If you have type II diabetes, drinking coffee or tea could be making it worse. Drinking four or more cups of coffee or tea could be raising blood sugar levels by an average of 8 per cent over the day, researchers have discovered.
The effect varied during the day, depending on when caffeine was consumed. Coffee at breakfast time raised blood sugar levels by nine per cent, at lunch by 15 per cent, and after an evening meal by 26 per cent.
The discovery ties in with earlier research that discovered coffee increases the body's resistance to insulin, the hormone that manages the response to glucose levels in the blood. While this is not a problem in healthy people, it seems to interfere with the process that moves glucose from the blood and into muscle and other cells in the diabetic.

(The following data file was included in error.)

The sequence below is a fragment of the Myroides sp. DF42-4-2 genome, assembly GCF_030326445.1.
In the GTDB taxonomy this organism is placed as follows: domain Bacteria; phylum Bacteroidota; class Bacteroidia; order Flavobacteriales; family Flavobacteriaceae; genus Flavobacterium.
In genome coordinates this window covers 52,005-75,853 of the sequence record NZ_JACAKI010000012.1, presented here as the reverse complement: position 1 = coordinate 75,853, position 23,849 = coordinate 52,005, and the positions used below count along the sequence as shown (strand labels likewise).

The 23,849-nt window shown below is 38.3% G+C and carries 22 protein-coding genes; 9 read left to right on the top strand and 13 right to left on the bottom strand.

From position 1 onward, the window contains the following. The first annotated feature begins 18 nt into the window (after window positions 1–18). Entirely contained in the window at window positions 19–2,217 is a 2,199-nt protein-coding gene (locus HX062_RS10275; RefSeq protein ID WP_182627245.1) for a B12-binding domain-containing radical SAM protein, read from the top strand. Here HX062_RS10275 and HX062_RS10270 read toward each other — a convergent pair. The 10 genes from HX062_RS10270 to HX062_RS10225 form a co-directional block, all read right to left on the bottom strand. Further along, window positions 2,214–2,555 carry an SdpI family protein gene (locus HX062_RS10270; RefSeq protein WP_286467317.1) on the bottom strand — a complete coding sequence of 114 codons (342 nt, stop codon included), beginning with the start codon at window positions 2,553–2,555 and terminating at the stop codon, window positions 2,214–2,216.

Caffeine may also trigger the release of adrenaline, which can also raise blood sugar levels.
The study results certainly aren't the final word. It involved just 10 patients and over a short period of just 72 hours.
(Source: Diabetes Care, 2008; 31: 221-2).